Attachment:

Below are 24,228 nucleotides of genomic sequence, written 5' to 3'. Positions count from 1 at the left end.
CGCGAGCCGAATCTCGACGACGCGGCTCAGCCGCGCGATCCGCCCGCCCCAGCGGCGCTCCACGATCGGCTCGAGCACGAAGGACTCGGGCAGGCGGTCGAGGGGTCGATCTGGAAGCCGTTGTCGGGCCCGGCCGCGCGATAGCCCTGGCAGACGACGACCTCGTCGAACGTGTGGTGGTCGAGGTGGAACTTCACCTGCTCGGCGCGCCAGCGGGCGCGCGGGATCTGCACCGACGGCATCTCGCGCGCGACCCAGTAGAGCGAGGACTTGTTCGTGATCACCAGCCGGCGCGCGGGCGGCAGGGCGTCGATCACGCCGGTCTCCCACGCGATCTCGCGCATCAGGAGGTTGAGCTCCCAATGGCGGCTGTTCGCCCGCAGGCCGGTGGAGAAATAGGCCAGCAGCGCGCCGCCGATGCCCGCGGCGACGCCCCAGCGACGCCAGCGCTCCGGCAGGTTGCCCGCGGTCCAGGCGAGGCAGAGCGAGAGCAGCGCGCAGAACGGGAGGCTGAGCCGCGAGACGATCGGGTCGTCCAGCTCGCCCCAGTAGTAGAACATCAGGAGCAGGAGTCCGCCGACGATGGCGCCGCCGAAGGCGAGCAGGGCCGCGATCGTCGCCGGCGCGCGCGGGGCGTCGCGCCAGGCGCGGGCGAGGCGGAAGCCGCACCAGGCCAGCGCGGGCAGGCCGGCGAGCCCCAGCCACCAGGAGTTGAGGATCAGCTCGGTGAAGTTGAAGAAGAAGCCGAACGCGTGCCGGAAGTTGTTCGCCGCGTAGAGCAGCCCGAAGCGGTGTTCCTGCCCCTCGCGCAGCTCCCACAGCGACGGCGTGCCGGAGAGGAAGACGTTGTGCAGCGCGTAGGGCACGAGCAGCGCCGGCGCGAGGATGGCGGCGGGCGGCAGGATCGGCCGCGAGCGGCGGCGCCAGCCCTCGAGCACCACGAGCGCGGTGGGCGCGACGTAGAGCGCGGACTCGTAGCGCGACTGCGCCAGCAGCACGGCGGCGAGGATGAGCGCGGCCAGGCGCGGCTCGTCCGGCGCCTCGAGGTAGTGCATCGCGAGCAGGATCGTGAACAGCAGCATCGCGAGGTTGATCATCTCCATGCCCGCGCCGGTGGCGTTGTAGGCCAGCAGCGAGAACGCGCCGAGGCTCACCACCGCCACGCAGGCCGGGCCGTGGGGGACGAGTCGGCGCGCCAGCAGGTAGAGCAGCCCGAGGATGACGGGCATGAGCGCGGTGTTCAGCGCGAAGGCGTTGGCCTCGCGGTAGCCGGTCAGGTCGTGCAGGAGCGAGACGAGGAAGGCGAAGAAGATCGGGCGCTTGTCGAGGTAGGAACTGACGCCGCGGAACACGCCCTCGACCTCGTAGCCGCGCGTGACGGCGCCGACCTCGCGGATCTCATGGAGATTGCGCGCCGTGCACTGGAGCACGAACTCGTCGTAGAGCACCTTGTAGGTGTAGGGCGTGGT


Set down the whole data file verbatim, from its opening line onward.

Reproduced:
Below are 24,228 nucleotides of genomic sequence, written 5' to 3'. Positions count from 1 at the left end.
CGCGAGCCGAATCTCGACGACGCGGCTCAGCCGCGCGATCCGCCCGCCCCAGCGGCGCTCCACGATCGGCTCGAGCACGAAGGACTCGGGCAGGCGGTCGAGGGGTCGATCTGGAAGCCGTTGTCGGGCCCGGCCGCGCGATAGCCCTGGCAGACGACGACCTCGTCGAACGTGTGGTGGTCGAGGTGGAACTTCACCTGCTCGGCGCGCCAGCGGGCGCGCGGGATCTGCACCGACGGCATCTCGCGCGCGACCCAGTAGAGCGAGGACTTGTTCGTGATCACCAGCCGGCGCGCGGGCGGCAGGGCGTCGATCACGCCGGTCTCCCACGCGATCTCGCGCATCAGGAGGTTGAGCTCCCAATGGCGGCTGTTCGCCCGCAGGCCGGTGGAGAAATAGGCCAGCAGCGCGCCGCCGATGCCCGCGGCGACGCCCCAGCGACGCCAGCGCTCCGGCAGGTTGCCCGCGGTCCAGGCGAGGCAGAGCGAGAGCAGCGCGCAGAACGGGAGGCTGAGCCGCGAGACGATCGGGTCGTCCAGCTCGCCCCAGTAGTAGAACATCAGGAGCAGGAGTCCGCCGACGATGGCGCCGCCGAAGGCGAGCAGGGCCGCGATCGTCGCCGGCGCGCGCGGGGCGTCGCGCCAGGCGCGGGCGAGGCGGAAGCCGCACCAGGCCAGCGCGGGCAGGCCGGCGAGCCCCAGCCACCAGGAGTTGAGGATCAGCTCGGTGAAGTTGAAGAAGAAGCCGAACGCGTGCCGGAAGTTGTTCGCCGCGTAGAGCAGCCCGAAGCGGTGTTCCTGCCCCTCGCGCAGCTCCCACAGCGACGGCGTGCCGGAGAGGAAGACGTTGTGCAGCGCGTAGGGCACGAGCAGCGCCGGCGCGAGGATGGCGGCGGGCGGCAGGATCGGCCGCGAGCGGCGGCGCCAGCCCTCGAGCACCACGAGCGCGGTGGGCGCGACGTAGAGCGCGGACTCGTAGCGCGACTGCGCCAGCAGCACGGCGGCGAGGATGAGCGCGGCCAGGCGCGGCTCGTCCGGCGCCTCGAGGTAGTGCATCGCGAGCAGGATCGTGAACAGCAGCATCGCGAGGTTGATCATCTCCATGCCCGCGCCGGTGGCGTTGTAGGCCAGCAGCGAGAACGCGCCGAGGCTCACCACCGCCACGCAGGCCGGGCCGTGGGGGACGAGTCGGCGCGCCAGCAGGTAGAGCAGCCCGAGGATGACGGGCATGAGCGCGGTGTTCAGCGCGAAGGCGTTGGCCTCGCGGTAGCCGGTCAGGTCGTGCAGGAGCGAGACGAGGAAGGCGAAGAAGATCGGGCGCTTGTCGAGGTAGGAACTGACGCCGCGGAACACGCCCTCGACCTCGTAGCCGCGCGTGACGGCGCCGACCTCGCGGATCTCATGGAGATTGCGCGCCGTGCACTGGAGCACGAACTCGTCGTAGAGCACCTTGTAGGTGTAGGGCGTGGT